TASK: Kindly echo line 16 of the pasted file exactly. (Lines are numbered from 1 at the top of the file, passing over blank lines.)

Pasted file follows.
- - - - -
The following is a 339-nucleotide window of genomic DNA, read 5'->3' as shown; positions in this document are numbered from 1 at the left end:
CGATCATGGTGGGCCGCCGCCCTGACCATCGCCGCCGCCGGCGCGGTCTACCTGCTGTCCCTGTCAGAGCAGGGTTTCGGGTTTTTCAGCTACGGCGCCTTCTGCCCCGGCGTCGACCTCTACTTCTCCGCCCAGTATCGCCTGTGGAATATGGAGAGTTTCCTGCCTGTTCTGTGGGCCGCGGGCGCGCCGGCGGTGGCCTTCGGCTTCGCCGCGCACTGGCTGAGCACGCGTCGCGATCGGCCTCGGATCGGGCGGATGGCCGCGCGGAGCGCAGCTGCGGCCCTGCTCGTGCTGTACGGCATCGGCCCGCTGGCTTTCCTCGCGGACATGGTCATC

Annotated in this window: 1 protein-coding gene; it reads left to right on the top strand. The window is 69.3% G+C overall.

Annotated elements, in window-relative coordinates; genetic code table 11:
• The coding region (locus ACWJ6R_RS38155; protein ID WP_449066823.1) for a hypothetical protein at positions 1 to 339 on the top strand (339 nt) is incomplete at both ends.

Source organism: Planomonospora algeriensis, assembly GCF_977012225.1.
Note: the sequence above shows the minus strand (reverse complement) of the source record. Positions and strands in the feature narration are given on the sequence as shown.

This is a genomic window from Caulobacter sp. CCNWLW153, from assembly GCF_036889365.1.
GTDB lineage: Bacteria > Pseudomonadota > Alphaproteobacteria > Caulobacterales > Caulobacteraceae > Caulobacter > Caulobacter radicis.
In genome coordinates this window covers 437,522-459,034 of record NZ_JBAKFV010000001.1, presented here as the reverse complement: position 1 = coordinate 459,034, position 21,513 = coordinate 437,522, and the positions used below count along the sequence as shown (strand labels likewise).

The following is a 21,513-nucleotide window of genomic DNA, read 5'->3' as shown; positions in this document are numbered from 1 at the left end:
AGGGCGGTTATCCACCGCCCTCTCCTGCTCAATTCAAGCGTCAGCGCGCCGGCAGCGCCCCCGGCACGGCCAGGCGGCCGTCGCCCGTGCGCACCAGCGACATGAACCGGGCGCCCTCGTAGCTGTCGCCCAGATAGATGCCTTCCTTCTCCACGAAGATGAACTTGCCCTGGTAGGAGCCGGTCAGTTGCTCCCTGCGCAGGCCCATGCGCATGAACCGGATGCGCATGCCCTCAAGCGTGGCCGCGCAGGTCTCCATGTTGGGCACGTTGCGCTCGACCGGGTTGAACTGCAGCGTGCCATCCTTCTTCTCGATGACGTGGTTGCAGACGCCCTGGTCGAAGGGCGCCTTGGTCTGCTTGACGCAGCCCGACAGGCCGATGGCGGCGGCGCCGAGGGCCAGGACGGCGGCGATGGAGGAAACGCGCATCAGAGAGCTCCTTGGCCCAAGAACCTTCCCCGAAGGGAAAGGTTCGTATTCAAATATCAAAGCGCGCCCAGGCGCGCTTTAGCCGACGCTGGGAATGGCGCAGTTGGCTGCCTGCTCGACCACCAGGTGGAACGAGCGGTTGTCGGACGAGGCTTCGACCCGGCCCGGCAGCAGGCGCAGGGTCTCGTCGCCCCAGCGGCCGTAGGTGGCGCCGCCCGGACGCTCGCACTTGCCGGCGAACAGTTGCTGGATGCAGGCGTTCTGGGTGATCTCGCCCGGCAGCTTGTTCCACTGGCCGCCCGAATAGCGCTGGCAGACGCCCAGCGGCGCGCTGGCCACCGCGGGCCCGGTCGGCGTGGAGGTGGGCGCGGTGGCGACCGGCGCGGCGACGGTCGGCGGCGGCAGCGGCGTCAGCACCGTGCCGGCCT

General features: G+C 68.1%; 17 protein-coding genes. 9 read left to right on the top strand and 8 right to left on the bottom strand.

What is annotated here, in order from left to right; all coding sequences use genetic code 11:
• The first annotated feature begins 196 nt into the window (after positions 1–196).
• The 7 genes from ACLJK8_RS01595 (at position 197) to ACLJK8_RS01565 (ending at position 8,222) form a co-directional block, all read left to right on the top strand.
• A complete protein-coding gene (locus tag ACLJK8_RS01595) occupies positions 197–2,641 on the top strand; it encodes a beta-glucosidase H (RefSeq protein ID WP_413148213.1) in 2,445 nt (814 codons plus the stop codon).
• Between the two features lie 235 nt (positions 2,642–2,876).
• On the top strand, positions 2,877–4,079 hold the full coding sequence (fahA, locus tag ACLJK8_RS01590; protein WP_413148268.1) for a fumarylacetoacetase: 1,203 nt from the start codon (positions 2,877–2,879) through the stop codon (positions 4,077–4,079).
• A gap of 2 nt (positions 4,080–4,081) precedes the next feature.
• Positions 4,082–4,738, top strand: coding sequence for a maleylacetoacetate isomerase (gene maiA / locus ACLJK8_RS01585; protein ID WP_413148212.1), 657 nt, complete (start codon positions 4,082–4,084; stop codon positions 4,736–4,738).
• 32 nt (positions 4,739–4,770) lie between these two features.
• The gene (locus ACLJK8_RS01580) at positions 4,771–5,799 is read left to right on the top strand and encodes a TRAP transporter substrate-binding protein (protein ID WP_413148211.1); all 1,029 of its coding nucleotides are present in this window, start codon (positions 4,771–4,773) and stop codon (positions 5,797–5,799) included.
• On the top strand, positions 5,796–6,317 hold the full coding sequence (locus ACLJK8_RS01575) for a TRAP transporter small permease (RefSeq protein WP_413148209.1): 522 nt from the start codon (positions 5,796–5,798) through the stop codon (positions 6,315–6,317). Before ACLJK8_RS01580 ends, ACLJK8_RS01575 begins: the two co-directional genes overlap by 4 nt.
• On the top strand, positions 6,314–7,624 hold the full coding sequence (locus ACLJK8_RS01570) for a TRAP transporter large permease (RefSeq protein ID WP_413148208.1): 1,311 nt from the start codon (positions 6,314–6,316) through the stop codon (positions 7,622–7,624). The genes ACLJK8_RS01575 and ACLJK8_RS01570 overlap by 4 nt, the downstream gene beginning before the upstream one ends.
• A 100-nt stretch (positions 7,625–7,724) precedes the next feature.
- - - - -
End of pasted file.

• The 7 genes from ACLJK8_RS01595 (at position 197) to ACLJK8_RS01565 (ending at position 8,222) form a co-directional block, all read left to right on the top strand.